West Virginians Jump At Chance To Invest In High-Tech Business

Fairmont entrepreneur Wade Linger has a second incarnation of TMC Technologies, and he has found an outpouring of support in the local community


By Pam Kasey / The State Journal


When Fairmont entrepreneur Wade Linger recently started a second incarnation of his successful information technology business TMC Technologies, he was surprised by the outpouring of support in the local community.

"What we found was that there was a tremendous amount of pent-up interest in being a part of a high-tech company in this area," Linger said.

TMC started in 1996, backed by a small group of angel investors. The business grew and succeeded, and the owners sold it in 2005 to Greenbelt, Md.-headquartered Global Science and Technology.

Linger moved on to other pursuits, opening Wade's Garage, an automobile restoration business in Fairmont, and serve on the state school board.

But as the end of a five-year non-compete agreement rolled around, a group of the original TMC investors, represented by Murvyn McDowell, contacted Linger to see about starting up again.

"My reaction was really more of a question: Is the market prepared to accept us coming back into it?" Linger recalled.

"My secondary reaction was, 'How would we go about raising money to fund the startup?'"

The first time around, investors put in the startup capital while Linger himself took the risk for all borrowed funds. This time, he wanted to raise enough money for the company to stand on its own.

"We went back and talked to the original group of investors to see what kind of interest they had," Linger said. "Most of them were interested in doing it again, and they were pretty enthusiastic."

He and McDowell also invited another dozen people who would have liked to invest the first time around, and they responded enthusiastically as well.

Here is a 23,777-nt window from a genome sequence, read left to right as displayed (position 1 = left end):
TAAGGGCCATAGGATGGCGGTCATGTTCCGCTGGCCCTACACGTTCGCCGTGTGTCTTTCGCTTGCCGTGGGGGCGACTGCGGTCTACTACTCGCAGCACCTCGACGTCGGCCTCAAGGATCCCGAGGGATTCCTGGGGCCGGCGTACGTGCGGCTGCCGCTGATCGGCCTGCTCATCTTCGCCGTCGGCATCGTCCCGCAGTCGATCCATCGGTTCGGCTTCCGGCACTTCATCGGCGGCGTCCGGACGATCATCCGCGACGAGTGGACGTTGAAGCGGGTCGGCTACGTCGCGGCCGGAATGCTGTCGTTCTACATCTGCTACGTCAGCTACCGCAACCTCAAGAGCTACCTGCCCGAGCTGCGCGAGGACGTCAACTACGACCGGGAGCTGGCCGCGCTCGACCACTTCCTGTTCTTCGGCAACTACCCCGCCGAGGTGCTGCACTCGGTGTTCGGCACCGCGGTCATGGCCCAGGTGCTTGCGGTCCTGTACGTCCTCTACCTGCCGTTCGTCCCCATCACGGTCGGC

And then a surprising thing happened.

"Those people started asking if they could bring other friends in," Linger said.

"When the word got out that we were doing this and that we were including people that hadn't been previously involved, it generated an unbelievable amount of interest," he said. "People were showing up virtually every day asking if they could play."

Over two months, he said, with very little promotion, the group raised capital that measures "in the seven figures" from what has turned out to be 53 shareholders for the TMC Technologies.

Many are people who usually have no way to be part of the region's technology sector.

"An awful lot of the high-tech companies in this area are either large corporations, mostly owned by people or stockholders out of state, or they're small entrepreneurs, family-owned businesses or real small ownership groups. So a lot of people in the area have never had a chance to participate," Linger said.

"We have stockholders that are doctors, lawyers; we have small business people in town, real estate people," he said, looking down his list. "I see a couple people that run auto body repair places, coal miners, insurance sales people, a mechanic or two -- it's really a broad spectrum of people who want to be involved."

This is Jack Bish's first chance to invest in a local high-tech company. Retired operator of the family grocery store Berle's Market in Pleasant Valley and now the town's mayor, Bish sees it as an unusual opportunity.

"Like your Wal-Mart," he said, "Comes in, makes X amount of millions, but if you don't got a share of Wal-Mart you don't get a share of it. This is a chance for local people to invest in a local company with the chance that somewhere down the road the stock will appreciate."

Bish's daughter is a school teacher.

"What I'm investing today may be something she'll thank her dad for one of these days," he said.

Having a larger set of investors to answer to could be intimidating, but to Linger, it's a resource.

"That's quite a Rolodex," he said. "Who could we possibly need to talk to in the context of our business that somebody on that list isn't going to know?"

Linger sees high-tech creating opportunities for West Virginians.

TMC employs seven now, and Linger projects 50 employees in 2013 and 125 in 2014.

And, he pointed out, his own children are taking opportunities that didn't exist here 20 years ago.

Linger has two sons who are high-tech entrepreneurs in Fairmont: Robert Linger of IT company Reliable Systems Inc. and Benn Linger, who started BennCorp to publish applications for mobile devices.

"We hear so many negative things these days about the economy," Linger said. "Then you pop something like this up, and everybody says, 'Yeah! Entrepreneurship's not dead in this country or state, capitalism's not dead; let's put some money in, hire some West Virginians and make this thing go!'

"I think it's such a positive thing -- not about me but about the whole community."


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